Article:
Honey production, sacred to the Mayas, moves from forests to urban areas

Biologist Gretel Castillo. Photo: Facebook
  • Biologist Gretel Castillo. Photo: Facebook

Mérida, Yucatán — Stingless melipona bees produce a honey that the ancient Mayas considered sacred for its medicinal properties. Unfortunately, it is hard to find natural hives due to deforestation in the Mayan jungles.

So now a large part of Mayan honey production has moved to urban areas.

Biologist Gretel Castillo, who is among the beekeepers keeping the ancient tradition alive, said that it is fortunate that young people in cities show a growing interest in the craft.

In the Yucatán, 2,949 melipona hives have been counted. Around 87 beekeepers are at work in 24 municipalities.

Of the 47 bee species existing on the Yucatán Peninsula, the Melipona beecheii is most used for Mayan honey production.

“The chief characteristic of the melipona is that it is stingless and its honey is rich in nutrients and antioxidants with a high medicinal effectiveness that helps cure gastric ulcers, cataracts, conjunctivitis, carnosity, burns, cough, asthma and some respiratory ailments,” Castillo said.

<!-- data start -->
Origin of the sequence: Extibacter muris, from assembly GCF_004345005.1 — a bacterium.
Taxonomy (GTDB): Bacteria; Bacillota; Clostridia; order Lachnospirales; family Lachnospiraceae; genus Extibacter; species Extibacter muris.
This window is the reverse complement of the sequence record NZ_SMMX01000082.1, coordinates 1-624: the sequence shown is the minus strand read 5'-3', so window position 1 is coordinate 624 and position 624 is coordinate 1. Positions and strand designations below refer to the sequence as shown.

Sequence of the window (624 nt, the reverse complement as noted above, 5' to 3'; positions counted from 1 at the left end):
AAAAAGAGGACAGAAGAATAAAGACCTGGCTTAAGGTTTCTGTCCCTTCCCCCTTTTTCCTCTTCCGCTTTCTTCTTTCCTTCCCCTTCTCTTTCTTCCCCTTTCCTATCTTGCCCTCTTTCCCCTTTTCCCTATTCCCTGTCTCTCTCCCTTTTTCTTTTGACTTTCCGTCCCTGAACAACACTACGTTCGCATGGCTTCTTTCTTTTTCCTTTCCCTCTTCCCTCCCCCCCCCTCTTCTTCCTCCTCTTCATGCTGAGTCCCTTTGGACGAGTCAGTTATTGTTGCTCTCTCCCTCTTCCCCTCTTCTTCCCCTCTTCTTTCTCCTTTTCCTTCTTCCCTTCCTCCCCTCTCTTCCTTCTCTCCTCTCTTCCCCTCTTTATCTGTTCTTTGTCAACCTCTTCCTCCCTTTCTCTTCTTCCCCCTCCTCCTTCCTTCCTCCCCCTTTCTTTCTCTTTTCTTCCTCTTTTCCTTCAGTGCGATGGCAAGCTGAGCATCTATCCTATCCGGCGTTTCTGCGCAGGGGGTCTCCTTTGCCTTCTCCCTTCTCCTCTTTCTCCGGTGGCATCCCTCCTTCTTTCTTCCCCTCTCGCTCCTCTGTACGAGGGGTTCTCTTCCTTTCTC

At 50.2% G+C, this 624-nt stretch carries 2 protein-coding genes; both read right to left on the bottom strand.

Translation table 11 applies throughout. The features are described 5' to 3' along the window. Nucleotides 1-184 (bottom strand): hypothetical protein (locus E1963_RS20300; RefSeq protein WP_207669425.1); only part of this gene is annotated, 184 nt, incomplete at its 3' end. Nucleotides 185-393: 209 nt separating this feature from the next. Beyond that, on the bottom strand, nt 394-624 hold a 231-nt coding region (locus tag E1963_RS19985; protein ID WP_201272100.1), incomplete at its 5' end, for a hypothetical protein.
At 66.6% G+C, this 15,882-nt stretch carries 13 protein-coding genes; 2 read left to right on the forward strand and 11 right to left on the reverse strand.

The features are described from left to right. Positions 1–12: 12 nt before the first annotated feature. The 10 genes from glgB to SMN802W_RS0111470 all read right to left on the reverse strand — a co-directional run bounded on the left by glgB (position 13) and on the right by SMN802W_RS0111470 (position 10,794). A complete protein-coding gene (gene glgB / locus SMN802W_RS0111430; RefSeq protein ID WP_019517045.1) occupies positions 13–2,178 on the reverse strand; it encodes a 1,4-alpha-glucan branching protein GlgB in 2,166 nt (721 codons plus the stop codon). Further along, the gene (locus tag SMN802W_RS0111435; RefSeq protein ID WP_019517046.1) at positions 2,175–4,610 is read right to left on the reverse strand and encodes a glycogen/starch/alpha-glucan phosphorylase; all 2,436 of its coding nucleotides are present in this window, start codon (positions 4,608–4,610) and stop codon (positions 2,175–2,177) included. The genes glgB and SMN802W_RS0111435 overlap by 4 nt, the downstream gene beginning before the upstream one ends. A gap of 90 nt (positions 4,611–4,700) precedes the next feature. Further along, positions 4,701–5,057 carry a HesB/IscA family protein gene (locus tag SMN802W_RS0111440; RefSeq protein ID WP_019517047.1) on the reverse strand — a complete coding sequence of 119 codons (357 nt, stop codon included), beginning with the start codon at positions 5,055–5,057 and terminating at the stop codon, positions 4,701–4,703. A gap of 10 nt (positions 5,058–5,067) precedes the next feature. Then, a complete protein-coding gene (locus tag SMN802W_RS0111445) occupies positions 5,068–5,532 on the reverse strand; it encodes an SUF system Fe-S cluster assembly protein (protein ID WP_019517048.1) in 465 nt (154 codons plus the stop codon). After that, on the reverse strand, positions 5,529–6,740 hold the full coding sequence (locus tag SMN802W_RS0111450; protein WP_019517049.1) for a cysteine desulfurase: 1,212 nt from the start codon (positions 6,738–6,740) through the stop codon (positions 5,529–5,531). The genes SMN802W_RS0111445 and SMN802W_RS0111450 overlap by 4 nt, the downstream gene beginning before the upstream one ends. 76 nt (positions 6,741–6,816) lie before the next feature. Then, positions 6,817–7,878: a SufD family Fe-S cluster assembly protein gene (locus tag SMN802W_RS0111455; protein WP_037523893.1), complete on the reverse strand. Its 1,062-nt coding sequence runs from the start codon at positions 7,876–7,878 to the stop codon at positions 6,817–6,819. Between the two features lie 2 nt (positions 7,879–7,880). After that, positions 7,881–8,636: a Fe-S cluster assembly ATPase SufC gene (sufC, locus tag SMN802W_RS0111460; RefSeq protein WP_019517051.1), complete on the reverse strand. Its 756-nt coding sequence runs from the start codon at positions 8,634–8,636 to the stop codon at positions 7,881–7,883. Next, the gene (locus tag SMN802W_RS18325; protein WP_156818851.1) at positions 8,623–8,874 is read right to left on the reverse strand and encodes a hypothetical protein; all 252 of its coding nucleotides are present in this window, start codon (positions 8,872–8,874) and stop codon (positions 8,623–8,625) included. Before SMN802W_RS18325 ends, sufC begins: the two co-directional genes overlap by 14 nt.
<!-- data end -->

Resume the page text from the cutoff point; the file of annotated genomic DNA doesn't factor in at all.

At home she has a jobon, a hollow log the Mayas used as a hive and which, she said, is “worth its weight in gold.”

She also has 25 hives with five bee species.

Castillo appeared more than happy that the younger generations have started taking an interest in producing melipona honey, which sells at between 1,200 and 1,500 pesos per liter ($57 to $71 per quart in U.S. dollars).

Melipona bee hives are found from Mexico to Costa Rica. But those on the Yucatán Peninsula “are of the highest quality because the bees are found among healing flowers and fruit trees that blossom all year long.”

She discovered her love for these stingless bees thanks to Javier Quezada and Jorge Gonzalez, professors at the Autonomous University of the Yucatán (UADY).

Melipona bees are “very delicate” and, when no plants are flowering, they can’t be fed with sugar water as other bee species can, which means they require the utmost attention.

Castillo, a specialist in agricultural parasitology, checks out her hives every week and cleans them to protect the “baby nests,” while taking care to see there is no infestation that could harm them.

Source: EFE

Staff Writer

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